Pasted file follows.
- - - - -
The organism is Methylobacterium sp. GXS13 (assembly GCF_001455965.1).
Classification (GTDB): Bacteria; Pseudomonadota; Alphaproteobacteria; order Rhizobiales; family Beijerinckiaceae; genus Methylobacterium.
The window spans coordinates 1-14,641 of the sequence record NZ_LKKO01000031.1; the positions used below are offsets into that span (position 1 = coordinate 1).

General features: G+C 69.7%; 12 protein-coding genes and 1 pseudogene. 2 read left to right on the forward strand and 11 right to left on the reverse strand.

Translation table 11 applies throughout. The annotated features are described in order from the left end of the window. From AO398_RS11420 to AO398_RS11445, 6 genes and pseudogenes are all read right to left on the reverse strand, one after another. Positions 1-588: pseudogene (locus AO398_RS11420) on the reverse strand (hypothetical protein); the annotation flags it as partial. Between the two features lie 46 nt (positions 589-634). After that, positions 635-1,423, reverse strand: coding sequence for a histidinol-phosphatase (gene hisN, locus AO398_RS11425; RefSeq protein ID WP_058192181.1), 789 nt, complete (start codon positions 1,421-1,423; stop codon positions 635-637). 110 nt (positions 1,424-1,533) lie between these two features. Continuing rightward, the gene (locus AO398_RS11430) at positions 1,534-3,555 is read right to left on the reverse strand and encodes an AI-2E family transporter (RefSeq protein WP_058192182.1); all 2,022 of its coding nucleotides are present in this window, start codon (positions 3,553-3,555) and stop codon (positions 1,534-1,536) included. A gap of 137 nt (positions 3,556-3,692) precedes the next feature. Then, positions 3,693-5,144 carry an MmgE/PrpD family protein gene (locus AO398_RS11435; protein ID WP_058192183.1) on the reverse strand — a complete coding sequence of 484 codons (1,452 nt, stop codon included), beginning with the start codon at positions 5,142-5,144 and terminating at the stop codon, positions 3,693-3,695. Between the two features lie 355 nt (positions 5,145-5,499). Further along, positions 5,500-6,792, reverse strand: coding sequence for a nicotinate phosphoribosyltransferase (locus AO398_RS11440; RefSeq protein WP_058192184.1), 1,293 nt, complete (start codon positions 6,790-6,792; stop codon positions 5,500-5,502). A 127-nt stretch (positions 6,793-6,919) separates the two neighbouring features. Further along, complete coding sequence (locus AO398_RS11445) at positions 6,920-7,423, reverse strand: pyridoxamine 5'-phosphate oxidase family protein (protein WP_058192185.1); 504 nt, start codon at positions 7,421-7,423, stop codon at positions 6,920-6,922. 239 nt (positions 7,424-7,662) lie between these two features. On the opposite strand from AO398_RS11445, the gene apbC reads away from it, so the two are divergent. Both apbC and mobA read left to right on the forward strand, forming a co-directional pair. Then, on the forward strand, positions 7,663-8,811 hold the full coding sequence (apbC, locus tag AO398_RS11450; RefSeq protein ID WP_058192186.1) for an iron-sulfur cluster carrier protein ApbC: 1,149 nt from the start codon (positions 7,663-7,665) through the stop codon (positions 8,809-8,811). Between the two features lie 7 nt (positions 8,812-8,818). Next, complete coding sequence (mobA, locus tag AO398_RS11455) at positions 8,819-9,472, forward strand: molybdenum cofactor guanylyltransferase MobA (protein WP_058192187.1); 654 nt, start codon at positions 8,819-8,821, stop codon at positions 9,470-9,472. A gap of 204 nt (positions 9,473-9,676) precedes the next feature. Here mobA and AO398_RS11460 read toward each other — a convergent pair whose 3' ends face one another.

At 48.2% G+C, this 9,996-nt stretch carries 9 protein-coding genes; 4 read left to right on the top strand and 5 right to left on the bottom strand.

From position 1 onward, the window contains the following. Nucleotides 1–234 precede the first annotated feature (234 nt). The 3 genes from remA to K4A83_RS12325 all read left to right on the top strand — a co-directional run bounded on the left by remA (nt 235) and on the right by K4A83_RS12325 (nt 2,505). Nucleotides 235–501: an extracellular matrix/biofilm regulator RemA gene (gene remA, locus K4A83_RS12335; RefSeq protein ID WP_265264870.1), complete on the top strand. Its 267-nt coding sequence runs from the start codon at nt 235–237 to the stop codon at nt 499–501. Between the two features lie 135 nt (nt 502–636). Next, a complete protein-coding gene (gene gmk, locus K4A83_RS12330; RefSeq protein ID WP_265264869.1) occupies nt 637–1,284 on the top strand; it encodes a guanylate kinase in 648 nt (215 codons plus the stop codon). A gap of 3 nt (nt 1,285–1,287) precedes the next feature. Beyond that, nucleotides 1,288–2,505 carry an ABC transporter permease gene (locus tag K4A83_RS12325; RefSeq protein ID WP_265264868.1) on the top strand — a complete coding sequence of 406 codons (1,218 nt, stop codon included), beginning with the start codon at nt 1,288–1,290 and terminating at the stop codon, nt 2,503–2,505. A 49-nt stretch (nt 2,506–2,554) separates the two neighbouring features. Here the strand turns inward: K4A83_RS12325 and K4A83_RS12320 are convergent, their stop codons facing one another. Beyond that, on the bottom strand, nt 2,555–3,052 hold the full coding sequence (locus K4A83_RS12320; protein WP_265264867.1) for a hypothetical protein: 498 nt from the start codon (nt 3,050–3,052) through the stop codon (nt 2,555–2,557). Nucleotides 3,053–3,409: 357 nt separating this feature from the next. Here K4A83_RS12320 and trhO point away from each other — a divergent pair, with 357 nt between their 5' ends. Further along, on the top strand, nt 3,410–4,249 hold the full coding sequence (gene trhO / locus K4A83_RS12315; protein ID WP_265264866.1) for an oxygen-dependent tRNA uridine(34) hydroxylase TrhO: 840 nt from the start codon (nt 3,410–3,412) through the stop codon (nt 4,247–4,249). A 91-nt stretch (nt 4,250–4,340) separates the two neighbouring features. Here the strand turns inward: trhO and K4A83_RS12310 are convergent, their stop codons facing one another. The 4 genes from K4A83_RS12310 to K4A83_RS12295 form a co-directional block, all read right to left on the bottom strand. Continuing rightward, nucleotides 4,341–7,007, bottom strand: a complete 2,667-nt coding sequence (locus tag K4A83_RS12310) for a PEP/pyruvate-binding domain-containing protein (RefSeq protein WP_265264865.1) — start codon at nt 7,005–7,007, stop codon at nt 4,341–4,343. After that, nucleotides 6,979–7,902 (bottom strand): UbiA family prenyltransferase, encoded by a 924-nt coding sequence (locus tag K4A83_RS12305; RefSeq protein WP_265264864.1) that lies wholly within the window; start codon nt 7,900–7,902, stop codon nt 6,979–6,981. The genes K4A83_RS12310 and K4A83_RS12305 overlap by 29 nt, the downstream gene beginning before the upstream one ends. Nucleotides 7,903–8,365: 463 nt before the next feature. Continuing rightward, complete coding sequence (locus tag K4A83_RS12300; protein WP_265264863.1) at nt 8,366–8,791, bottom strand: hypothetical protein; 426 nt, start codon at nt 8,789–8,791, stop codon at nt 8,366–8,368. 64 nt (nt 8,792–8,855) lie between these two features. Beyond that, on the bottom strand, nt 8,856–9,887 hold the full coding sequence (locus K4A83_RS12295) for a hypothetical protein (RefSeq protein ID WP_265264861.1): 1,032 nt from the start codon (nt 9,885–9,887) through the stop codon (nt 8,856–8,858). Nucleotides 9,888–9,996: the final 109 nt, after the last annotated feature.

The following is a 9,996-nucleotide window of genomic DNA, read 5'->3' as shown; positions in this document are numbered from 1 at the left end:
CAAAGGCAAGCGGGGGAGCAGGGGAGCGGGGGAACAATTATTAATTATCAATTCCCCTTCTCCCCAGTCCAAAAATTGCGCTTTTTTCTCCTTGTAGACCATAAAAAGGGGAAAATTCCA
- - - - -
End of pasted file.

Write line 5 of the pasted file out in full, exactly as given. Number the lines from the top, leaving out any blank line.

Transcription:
Translation table 11 applies throughout. The annotated features are described in order from the left end of the window. From AO398_RS11420 to AO398_RS11445, 6 genes and pseudogenes are all read right to left on the reverse strand, one after another. Positions 1-588: pseudogene (locus AO398_RS11420) on the reverse strand (hypothetical protein); the annotation flags it as partial. Between the two features lie 46 nt (positions 589-634). After that, positions 635-1,423, reverse strand: coding sequence for a histidinol-phosphatase (gene hisN, locus AO398_RS11425; RefSeq protein ID WP_058192181.1), 789 nt, complete (start codon positions 1,421-1,423; stop codon positions 635-637). 110 nt (positions 1,424-1,533) lie between these two features. Continuing rightward, the gene (locus AO398_RS11430) at positions 1,534-3,555 is read right to left on the reverse strand and encodes an AI-2E family transporter (RefSeq protein WP_058192182.1); all 2,022 of its coding nucleotides are present in this window, start codon (positions 3,553-3,555) and stop codon (positions 1,534-1,536) included. A gap of 137 nt (positions 3,556-3,692) precedes the next feature. Then, positions 3,693-5,144 carry an MmgE/PrpD family protein gene (locus AO398_RS11435; protein ID WP_058192183.1) on the reverse strand — a complete coding sequence of 484 codons (1,452 nt, stop codon included), beginning with the start codon at positions 5,142-5,144 and terminating at the stop codon, positions 3,693-3,695. Between the two features lie 355 nt (positions 5,145-5,499). Further along, positions 5,500-6,792, reverse strand: coding sequence for a nicotinate phosphoribosyltransferase (locus AO398_RS11440; RefSeq protein WP_058192184.1), 1,293 nt, complete (start codon positions 6,790-6,792; stop codon positions 5,500-5,502). A 127-nt stretch (positions 6,793-6,919) separates the two neighbouring features. Further along, complete coding sequence (locus AO398_RS11445) at positions 6,920-7,423, reverse strand: pyridoxamine 5'-phosphate oxidase family protein (protein WP_058192185.1); 504 nt, start codon at positions 7,421-7,423, stop codon at positions 6,920-6,922. 239 nt (positions 7,424-7,662) lie between these two features. On the opposite strand from AO398_RS11445, the gene apbC reads away from it, so the two are divergent. Both apbC and mobA read left to right on the forward strand, forming a co-directional pair. Then, on the forward strand, positions 7,663-8,811 hold the full coding sequence (apbC, locus tag AO398_RS11450; RefSeq protein ID WP_058192186.1) for an iron-sulfur cluster carrier protein ApbC: 1,149 nt from the start codon (positions 7,663-7,665) through the stop codon (positions 8,809-8,811). Between the two features lie 7 nt (positions 8,812-8,818). Next, complete coding sequence (mobA, locus tag AO398_RS11455) at positions 8,819-9,472, forward strand: molybdenum cofactor guanylyltransferase MobA (protein WP_058192187.1); 654 nt, start codon at positions 8,819-8,821, stop codon at positions 9,470-9,472. A gap of 204 nt (positions 9,473-9,676) precedes the next feature. Here mobA and AO398_RS11460 read toward each other — a convergent pair whose 3' ends face one another.